Jason Tanz reports on how the sharing economy (Lyft, Uber, etc.) is bringing strangers together in this "new era of Internet-enabled intimacy."
While the internet has challenged the geographically-bound definition of a community and allowed us to connect without being in physical contact with each other, the new wave of sharing economy is increasingly "link[ing] individuals and communities in the physical world." As John Zimmer, the cofounder of Lyft comments: "I think people are craving real human interaction—it’s like an instinct. We now have the opportunity to use technology to help us get there."
Sharing economy companies have gained people's trust in each other by encouraging more "face-to-face" interactions, linking to virtual identities, supervising online activities, and creating an experience where "the commerce feels almost secondary, an afterthought to the human connection that undergirds the entire experience." Encouraging users to meet in person has resulted in "higher satisfaction rates," customers who took better care of each others' properties, "fewer damage claims," and "it made the experience better for both parties."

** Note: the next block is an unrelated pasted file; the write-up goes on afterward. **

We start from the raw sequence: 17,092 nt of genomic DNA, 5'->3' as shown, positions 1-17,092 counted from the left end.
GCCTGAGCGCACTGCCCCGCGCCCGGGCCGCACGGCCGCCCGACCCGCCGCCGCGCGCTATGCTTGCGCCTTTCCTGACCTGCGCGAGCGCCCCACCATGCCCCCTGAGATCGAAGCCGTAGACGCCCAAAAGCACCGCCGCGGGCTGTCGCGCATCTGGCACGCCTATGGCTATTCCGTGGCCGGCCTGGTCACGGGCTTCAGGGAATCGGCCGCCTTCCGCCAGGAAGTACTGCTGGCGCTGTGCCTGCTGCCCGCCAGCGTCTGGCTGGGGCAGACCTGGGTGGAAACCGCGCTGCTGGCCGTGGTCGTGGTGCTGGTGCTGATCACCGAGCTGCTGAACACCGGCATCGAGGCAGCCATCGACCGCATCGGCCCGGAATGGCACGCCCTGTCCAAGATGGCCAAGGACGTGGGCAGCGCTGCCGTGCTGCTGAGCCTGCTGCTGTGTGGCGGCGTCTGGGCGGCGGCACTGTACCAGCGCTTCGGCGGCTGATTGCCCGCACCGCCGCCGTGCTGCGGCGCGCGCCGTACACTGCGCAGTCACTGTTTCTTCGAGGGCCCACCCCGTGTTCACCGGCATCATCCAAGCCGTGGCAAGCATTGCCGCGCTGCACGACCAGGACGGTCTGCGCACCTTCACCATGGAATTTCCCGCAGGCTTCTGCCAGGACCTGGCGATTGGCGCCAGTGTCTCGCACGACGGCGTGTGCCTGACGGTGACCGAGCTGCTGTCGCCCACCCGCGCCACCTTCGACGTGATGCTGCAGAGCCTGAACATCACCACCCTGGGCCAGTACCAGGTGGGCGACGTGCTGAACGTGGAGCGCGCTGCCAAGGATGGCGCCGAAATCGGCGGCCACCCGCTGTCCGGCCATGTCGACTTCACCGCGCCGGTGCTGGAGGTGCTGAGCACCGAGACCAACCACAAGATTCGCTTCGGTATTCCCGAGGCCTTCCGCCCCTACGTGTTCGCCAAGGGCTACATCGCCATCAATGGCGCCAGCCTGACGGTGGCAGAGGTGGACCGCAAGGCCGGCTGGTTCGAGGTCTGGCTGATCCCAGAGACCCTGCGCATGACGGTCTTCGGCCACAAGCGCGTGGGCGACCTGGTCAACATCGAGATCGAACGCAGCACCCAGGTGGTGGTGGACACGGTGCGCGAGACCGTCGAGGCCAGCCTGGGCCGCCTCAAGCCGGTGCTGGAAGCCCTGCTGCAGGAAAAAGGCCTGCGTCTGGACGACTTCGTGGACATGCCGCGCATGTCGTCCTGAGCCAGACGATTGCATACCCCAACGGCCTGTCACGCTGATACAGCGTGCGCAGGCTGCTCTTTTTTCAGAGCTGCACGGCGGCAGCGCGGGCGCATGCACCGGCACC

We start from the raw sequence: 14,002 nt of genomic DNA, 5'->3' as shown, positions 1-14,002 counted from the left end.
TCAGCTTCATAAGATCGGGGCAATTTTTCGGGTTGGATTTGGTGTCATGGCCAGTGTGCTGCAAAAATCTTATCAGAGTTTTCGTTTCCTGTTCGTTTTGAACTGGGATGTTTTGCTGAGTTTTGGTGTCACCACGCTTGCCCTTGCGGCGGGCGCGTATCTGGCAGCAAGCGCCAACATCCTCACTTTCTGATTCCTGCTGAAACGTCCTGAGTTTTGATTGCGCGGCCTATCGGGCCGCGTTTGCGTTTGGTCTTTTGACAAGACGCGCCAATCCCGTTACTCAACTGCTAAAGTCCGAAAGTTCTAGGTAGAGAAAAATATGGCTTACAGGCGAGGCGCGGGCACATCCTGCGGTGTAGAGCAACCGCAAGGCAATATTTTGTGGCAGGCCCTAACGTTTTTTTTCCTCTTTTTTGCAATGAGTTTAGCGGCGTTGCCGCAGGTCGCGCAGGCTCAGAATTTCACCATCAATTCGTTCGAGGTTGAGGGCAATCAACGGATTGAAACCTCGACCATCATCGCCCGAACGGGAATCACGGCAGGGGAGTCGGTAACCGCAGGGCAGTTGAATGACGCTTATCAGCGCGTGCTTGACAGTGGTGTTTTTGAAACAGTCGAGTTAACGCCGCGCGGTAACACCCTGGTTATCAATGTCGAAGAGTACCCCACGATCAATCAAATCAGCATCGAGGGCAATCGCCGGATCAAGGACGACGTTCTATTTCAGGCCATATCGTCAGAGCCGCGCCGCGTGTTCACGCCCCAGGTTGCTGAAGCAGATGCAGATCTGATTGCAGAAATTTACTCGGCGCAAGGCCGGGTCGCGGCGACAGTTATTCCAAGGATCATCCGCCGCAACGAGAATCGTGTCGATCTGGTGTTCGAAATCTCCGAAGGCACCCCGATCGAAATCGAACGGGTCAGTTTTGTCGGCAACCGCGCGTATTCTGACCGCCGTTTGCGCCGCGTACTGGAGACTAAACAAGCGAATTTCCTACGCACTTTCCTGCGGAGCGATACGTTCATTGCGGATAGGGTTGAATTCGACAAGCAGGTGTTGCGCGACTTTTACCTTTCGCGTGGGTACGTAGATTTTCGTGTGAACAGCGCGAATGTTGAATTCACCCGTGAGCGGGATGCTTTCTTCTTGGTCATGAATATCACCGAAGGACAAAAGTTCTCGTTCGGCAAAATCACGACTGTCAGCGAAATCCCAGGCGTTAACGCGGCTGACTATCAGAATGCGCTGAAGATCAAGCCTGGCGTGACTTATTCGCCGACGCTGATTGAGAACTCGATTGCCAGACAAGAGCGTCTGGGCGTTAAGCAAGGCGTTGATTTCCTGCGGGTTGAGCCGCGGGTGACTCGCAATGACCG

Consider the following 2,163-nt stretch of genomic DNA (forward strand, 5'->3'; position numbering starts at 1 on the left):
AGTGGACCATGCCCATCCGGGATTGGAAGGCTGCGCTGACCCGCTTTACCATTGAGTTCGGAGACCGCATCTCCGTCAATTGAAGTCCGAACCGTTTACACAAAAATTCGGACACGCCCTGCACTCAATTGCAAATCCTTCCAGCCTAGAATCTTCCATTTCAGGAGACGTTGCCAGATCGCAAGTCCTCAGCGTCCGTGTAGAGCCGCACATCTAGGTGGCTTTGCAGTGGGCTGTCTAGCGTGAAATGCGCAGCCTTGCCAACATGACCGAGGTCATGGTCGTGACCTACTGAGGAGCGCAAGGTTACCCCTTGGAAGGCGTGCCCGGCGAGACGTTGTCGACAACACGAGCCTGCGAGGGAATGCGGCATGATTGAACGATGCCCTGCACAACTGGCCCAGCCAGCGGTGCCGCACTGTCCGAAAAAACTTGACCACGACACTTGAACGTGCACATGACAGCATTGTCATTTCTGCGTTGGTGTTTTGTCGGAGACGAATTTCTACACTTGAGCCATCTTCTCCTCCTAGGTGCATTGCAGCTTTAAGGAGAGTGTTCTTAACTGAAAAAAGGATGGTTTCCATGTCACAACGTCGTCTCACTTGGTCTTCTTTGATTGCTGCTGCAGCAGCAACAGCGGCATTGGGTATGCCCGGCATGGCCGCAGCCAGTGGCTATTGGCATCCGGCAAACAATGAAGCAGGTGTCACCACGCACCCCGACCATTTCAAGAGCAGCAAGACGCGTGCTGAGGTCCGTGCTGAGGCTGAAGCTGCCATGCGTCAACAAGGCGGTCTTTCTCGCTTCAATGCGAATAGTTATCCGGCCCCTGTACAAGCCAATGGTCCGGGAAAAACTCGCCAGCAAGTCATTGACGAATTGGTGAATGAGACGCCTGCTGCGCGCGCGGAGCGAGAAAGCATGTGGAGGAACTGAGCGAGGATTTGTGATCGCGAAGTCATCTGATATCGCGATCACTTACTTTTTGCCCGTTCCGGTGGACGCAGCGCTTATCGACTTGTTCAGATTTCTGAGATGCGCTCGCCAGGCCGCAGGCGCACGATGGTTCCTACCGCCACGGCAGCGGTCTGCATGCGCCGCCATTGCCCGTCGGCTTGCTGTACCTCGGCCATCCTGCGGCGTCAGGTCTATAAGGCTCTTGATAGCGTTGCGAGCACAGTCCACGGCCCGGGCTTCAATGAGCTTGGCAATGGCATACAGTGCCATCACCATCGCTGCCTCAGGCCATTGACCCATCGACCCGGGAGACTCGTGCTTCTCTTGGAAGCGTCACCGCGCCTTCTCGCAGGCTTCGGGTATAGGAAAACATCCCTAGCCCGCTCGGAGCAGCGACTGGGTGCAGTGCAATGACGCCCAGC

In this way, sharing economy is bringing back the experience of a "pre-industrial society, when our relationships and identities—social capital, to use the lingo—mattered just as much as the financial capital we had to spend."